Graphics designer

Your main job is going to be creating beautiful images for our website, blog posts and promotional material. All the images we use are licensed under Creative Commons which we then modify with the specific Kiwi TCMS look and feel. This is not going to change, your work will remain under a permissive license!

Marketing specialist

You will be directly responsible for driving more traffic to our website, interpreting Google Analytics metrics and coming up with creative ideas how to boost Kiwi TCMS popularity. This means, but not limited to blog posts, collaborations with other projects and/or bloggers, professional magazines, etc. You will also be in charge of events and conferences that we go to! Whenever possible you will be coming with us as well!

A challenge for you will be to learn some technical jargon and learn more about the software testing profession and software testers in general!

What's in it for you ?

You will sharpen your skills! You will use Kiwi TCMS as a platform to improve your career. You will experience the gratification of our community of users.

This blog is the medium where you can share tips and tricks and technical articles about interesting features in Kiwi TCMS. If you'd rather have your personal blog working on Kiwi TCMS will give you lots of topics to write about.

We go to conferences and meetups too. If public speaking is your thing you will have plenty of topics to talk about. We can also help you deliver your first presentation! Everyone on the team has done it!

Our existing team will help you learn and we will help you grow. Our personal time is the most expensive item we can offer to you! In return we expect you to fulfill your commitments and when you promise something will be done you will make sure it is done!

How to apply ?

You can figure this out yourself.

Happy testing!

In release notes for v6.5 we announced several plugins which will fetch test names and execution results from your automated test suite.

Plugins can be controlled via environment variables which will affect how test results are recorded in the Kiwi TCMS database! This blog post is an introduction how that works and what you can do with it! For this purpose I will be using the plugin-demo repository, which simulates real development work.

Full documentation and list of available plugins is available in chapter Automation Frameworks Plugins!

Always create new TestRun by default

The default behavior is always to create a new TestRun if controlling variables are not overridden! Product name, version and build will receive default values if tests are running in Travis CI or Jenkins. For example Travis Build #2 for commit d455fb4 creates TR-12 and TP-10!


Next we convert the README file from Markdown to reStructuredText which triggers Travis Build #3 for commit 418b80b. This build again creates a new TestRun and new TestPlan for it. Respectively TR-14 and TP-12!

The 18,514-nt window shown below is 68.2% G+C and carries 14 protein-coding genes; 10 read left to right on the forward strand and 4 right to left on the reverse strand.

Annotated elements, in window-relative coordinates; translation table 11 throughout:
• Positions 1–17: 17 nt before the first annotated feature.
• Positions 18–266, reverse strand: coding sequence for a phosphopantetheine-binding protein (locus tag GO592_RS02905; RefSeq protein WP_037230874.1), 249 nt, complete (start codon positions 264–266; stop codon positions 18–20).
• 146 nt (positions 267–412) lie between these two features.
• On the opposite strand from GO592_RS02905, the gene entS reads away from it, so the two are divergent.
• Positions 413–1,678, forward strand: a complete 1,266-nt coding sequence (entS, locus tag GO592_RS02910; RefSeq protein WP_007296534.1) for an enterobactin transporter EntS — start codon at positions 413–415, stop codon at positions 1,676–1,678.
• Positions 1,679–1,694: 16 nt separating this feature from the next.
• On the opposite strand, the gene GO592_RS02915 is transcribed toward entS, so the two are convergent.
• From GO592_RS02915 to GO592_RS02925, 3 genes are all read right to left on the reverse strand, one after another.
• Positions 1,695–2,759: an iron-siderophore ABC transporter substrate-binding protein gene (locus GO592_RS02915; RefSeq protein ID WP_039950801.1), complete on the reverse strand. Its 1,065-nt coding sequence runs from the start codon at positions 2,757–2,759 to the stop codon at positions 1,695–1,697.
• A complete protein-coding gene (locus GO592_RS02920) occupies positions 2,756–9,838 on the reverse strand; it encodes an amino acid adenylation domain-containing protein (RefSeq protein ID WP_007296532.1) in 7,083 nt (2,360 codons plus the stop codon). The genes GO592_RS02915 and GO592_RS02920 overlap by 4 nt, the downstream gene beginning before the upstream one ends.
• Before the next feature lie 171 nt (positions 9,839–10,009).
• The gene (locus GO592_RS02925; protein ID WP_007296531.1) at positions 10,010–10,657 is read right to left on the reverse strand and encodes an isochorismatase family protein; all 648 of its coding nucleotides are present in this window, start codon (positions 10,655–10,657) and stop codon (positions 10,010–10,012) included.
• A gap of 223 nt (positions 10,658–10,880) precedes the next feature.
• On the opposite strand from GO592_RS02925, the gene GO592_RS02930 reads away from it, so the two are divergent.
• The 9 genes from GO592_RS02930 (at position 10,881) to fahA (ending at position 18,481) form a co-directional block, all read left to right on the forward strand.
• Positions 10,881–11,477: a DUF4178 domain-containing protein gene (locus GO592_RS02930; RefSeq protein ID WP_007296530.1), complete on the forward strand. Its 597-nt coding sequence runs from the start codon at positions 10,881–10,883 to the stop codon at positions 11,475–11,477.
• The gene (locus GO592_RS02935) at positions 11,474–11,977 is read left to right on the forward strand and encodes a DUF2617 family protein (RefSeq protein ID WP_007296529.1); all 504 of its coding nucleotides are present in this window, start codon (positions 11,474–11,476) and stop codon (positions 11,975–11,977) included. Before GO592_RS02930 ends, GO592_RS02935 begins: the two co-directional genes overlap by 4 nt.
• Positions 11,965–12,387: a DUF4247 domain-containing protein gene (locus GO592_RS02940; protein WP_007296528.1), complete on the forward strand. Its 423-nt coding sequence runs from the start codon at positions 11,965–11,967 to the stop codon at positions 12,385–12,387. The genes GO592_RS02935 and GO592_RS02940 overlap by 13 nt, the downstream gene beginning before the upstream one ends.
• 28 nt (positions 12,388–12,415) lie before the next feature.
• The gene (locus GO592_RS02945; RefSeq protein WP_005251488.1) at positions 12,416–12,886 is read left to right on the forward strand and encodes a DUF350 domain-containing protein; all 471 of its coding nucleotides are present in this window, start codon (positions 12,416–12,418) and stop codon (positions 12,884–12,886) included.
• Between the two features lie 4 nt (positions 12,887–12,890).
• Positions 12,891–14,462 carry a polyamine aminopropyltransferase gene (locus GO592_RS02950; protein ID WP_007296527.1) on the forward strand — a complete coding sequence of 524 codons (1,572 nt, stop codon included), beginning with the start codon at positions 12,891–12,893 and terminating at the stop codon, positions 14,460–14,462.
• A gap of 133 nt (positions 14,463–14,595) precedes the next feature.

Important: we can see that version is different which will affect how artifacts are organized in Kiwi TCMS, possibly affect how you will report status to stakeholders!

Override ENV variables for more control

Let's say the QA team has decided that all test results must be reported under the same TestPlan. This means version must be the same between various builds in Travis CI! To control this we export TCMS_PRODUCT_VERSION=master in CI before executing the TAP plugin! Checkout the commit on GitHub to see how it is done!

This triggers Travis Build #4 for commit e484e59. Because this is the first time where Version == master the plugin creates TP-14 and reports the results under TR-16.


Right after that I realized we can make this configuration a bit more generic because our team is planning to support multiple versions of the product and development will be done in separate branches! Travis Build #5 for commit f1f2878 still ends up with Version == master because we are still working on the master branch! That is to say, the product is in active mode of development.

Results are reported in TR-18 which is again part of TP-14.


Travis Build #6 for commit df6153b adds the new functionality README badges and reports test results in TR-20 which is again part of TP-14.

More ENV overrides

While giving status reports back to stakeholders and developers the information that we have in the TestRun is Build number! This follows the numbering scheme in Travis CI (or Jenkins job number) and isn't very useful.

Let's define TCMS_BUILD to be the first 7 characters of the commit hash! When QA tells devel that something isn't working and redirects them to the TestRun they can immediately use the Build information and git checkout the offending variant of the product for investigation.

This results in Travis Build #7 for commit bf75d0a, TR-22, TP-14.


Report results in pre-existing TestRun

There are many reasons you may want to do this:

  • include both manual and automation tests for the same build;
  • mix results from multiple test suites for the same build, e.g. unit, functional, performance